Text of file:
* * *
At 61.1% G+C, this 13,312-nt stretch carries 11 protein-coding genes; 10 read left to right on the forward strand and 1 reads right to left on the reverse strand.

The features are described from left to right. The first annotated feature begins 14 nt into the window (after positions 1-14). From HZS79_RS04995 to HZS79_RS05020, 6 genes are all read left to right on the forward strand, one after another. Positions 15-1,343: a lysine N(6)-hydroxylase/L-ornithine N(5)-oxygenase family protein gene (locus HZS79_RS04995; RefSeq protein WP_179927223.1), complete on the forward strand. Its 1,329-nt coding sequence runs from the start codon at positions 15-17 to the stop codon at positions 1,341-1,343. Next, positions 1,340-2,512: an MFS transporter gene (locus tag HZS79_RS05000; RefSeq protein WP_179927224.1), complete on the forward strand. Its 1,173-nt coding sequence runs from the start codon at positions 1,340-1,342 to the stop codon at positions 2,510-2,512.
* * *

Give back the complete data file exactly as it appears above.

At 61.1% G+C, this 13,312-nt stretch carries 11 protein-coding genes; 10 read left to right on the forward strand and 1 reads right to left on the reverse strand.

The features are described from left to right. The first annotated feature begins 14 nt into the window (after positions 1-14). From HZS79_RS04995 to HZS79_RS05020, 6 genes are all read left to right on the forward strand, one after another. Positions 15-1,343: a lysine N(6)-hydroxylase/L-ornithine N(5)-oxygenase family protein gene (locus HZS79_RS04995; RefSeq protein WP_179927223.1), complete on the forward strand. Its 1,329-nt coding sequence runs from the start codon at positions 15-17 to the stop codon at positions 1,341-1,343. Next, positions 1,340-2,512: an MFS transporter gene (locus tag HZS79_RS05000; RefSeq protein WP_179927224.1), complete on the forward strand. Its 1,173-nt coding sequence runs from the start codon at positions 1,340-1,342 to the stop codon at positions 2,510-2,512.